December 31, 2003


I’ve noticed a disturbing tendency on the American left to minimize both the dangers of communism and the threat it presented in the Cold War. With the benefit of hindsight, defense buildups and what were at the time wholly rational fears are dismissed on the grounds that it was all going to rot away anyhow; some claim that this means anticommunism as a policy movement was essentially pointless; and at its most extreme, a few assert that opposition to international communism only exacerbated the problem. Every one of these beliefs is wrong. . . .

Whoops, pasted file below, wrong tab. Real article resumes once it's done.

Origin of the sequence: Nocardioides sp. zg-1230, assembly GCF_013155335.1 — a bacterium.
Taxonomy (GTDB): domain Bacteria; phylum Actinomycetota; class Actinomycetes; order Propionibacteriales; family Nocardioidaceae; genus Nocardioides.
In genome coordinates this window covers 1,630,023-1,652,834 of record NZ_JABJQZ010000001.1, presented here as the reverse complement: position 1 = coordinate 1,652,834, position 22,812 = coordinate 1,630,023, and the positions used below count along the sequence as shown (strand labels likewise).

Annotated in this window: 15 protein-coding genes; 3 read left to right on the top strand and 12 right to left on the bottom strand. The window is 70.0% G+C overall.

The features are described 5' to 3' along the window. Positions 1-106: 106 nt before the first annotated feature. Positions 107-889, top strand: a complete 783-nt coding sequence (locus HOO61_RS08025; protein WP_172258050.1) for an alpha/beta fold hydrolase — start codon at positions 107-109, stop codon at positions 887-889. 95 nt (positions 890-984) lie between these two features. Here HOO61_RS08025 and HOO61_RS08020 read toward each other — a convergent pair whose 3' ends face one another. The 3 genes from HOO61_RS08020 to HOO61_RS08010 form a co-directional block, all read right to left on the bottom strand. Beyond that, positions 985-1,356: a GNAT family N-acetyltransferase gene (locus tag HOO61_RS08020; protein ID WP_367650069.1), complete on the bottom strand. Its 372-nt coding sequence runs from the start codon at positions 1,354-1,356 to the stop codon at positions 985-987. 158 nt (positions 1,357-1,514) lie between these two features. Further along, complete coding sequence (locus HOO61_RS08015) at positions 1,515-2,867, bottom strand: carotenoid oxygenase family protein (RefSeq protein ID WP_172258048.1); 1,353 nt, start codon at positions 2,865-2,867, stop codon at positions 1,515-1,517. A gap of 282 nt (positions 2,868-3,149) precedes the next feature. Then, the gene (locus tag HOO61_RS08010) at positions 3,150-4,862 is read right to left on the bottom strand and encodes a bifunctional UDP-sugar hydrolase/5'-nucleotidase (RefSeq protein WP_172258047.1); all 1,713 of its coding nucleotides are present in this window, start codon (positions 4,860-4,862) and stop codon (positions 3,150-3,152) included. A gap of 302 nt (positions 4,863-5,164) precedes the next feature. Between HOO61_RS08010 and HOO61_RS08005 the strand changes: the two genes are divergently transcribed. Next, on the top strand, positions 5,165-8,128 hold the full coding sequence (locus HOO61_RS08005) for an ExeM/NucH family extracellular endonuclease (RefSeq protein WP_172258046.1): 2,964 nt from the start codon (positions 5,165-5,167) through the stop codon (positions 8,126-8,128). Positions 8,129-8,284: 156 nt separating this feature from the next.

The second error commonly committed vis a vis communism is that it’s somehow a “noble ideal” that was just executed really, really, poorly. Yep, every single time it was ever tried. Leaving aside the whole battered-wife syndrome evident in this attitude among the apologists (“Maybe next time he won’t beat me, nor shoot countless political prisoners!”), there’s the basic fact that communism is not a fundamentally noble ideal.


UPDATE: By the way, Jonathan Rauch has a good piece on the left’s unwillingness to face the historical truth about communism in the Atlantic Monthly. Sadly, it’s pay-only, but you can read an abstract here.

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